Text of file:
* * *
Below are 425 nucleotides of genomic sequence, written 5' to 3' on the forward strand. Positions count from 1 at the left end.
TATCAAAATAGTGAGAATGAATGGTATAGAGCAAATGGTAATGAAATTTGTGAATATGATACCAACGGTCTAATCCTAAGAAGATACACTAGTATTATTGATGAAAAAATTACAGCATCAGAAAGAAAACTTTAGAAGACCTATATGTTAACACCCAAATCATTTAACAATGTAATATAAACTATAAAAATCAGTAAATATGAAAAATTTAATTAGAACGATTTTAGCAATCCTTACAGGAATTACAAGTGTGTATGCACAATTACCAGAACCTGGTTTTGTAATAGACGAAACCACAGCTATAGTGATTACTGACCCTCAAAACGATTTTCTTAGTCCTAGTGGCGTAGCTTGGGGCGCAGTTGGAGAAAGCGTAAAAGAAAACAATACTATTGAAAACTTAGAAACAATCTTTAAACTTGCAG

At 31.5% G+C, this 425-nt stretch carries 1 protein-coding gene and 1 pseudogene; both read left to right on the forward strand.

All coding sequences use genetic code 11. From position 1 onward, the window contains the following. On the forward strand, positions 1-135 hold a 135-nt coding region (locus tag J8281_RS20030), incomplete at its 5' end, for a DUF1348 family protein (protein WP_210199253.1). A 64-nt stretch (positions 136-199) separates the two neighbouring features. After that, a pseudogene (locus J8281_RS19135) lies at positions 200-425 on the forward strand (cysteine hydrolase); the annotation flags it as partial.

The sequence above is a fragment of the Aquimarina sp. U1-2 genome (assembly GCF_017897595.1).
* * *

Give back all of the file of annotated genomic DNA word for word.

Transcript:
Below are 425 nucleotides of genomic sequence, written 5' to 3' on the forward strand. Positions count from 1 at the left end.
TATCAAAATAGTGAGAATGAATGGTATAGAGCAAATGGTAATGAAATTTGTGAATATGATACCAACGGTCTAATCCTAAGAAGATACACTAGTATTATTGATGAAAAAATTACAGCATCAGAAAGAAAACTTTAGAAGACCTATATGTTAACACCCAAATCATTTAACAATGTAATATAAACTATAAAAATCAGTAAATATGAAAAATTTAATTAGAACGATTTTAGCAATCCTTACAGGAATTACAAGTGTGTATGCACAATTACCAGAACCTGGTTTTGTAATAGACGAAACCACAGCTATAGTGATTACTGACCCTCAAAACGATTTTCTTAGTCCTAGTGGCGTAGCTTGGGGCGCAGTTGGAGAAAGCGTAAAAGAAAACAATACTATTGAAAACTTAGAAACAATCTTTAAACTTGCAG

At 31.5% G+C, this 425-nt stretch carries 1 protein-coding gene and 1 pseudogene; both read left to right on the forward strand.

All coding sequences use genetic code 11. From position 1 onward, the window contains the following. On the forward strand, positions 1-135 hold a 135-nt coding region (locus tag J8281_RS20030), incomplete at its 5' end, for a DUF1348 family protein (protein WP_210199253.1). A 64-nt stretch (positions 136-199) separates the two neighbouring features. After that, a pseudogene (locus J8281_RS19135) lies at positions 200-425 on the forward strand (cysteine hydrolase); the annotation flags it as partial.

The sequence above is a fragment of the Aquimarina sp. U1-2 genome (assembly GCF_017897595.1).